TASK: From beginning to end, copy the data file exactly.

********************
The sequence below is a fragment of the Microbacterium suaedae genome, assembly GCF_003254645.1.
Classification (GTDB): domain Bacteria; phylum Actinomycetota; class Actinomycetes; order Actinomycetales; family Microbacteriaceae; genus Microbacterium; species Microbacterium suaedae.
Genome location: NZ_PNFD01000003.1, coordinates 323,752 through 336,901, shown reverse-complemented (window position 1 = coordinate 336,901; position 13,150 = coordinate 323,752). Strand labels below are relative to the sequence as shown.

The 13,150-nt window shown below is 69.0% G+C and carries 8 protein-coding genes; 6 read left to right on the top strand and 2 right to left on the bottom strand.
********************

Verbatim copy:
The sequence below is a fragment of the Microbacterium suaedae genome, assembly GCF_003254645.1.
Classification (GTDB): domain Bacteria; phylum Actinomycetota; class Actinomycetes; order Actinomycetales; family Microbacteriaceae; genus Microbacterium; species Microbacterium suaedae.
Genome location: NZ_PNFD01000003.1, coordinates 323,752 through 336,901, shown reverse-complemented (window position 1 = coordinate 336,901; position 13,150 = coordinate 323,752). Strand labels below are relative to the sequence as shown.

The 13,150-nt window shown below is 69.0% G+C and carries 8 protein-coding genes; 6 read left to right on the top strand and 2 right to left on the bottom strand.